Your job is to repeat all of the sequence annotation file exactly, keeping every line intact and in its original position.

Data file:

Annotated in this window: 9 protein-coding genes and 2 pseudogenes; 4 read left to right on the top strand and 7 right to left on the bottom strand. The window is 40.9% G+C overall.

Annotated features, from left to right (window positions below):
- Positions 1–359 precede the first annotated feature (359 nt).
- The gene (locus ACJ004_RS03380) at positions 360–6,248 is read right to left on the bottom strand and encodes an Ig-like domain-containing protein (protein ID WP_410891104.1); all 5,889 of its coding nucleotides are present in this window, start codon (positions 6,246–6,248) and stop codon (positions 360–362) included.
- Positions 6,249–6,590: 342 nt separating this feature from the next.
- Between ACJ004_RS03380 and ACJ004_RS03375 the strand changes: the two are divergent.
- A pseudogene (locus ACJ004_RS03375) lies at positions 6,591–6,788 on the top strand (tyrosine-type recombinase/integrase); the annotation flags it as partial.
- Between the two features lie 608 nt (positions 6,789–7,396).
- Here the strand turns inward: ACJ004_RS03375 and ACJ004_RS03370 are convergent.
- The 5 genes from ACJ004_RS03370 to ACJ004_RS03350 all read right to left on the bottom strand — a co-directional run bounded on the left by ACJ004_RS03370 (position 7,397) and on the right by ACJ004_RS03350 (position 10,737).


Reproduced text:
Annotated in this window: 9 protein-coding genes and 2 pseudogenes; 4 read left to right on the top strand and 7 right to left on the bottom strand. The window is 40.9% G+C overall.

Annotated features, from left to right (window positions below):
- Positions 1–359 precede the first annotated feature (359 nt).
- The gene (locus ACJ004_RS03380) at positions 360–6,248 is read right to left on the bottom strand and encodes an Ig-like domain-containing protein (protein ID WP_410891104.1); all 5,889 of its coding nucleotides are present in this window, start codon (positions 6,246–6,248) and stop codon (positions 360–362) included.
- Positions 6,249–6,590: 342 nt separating this feature from the next.
- Between ACJ004_RS03380 and ACJ004_RS03375 the strand changes: the two are divergent.
- A pseudogene (locus ACJ004_RS03375) lies at positions 6,591–6,788 on the top strand (tyrosine-type recombinase/integrase); the annotation flags it as partial.
- Between the two features lie 608 nt (positions 6,789–7,396).
- Here the strand turns inward: ACJ004_RS03375 and ACJ004_RS03370 are convergent.
- The 5 genes from ACJ004_RS03370 to ACJ004_RS03350 all read right to left on the bottom strand — a co-directional run bounded on the left by ACJ004_RS03370 (position 7,397) and on the right by ACJ004_RS03350 (position 10,737).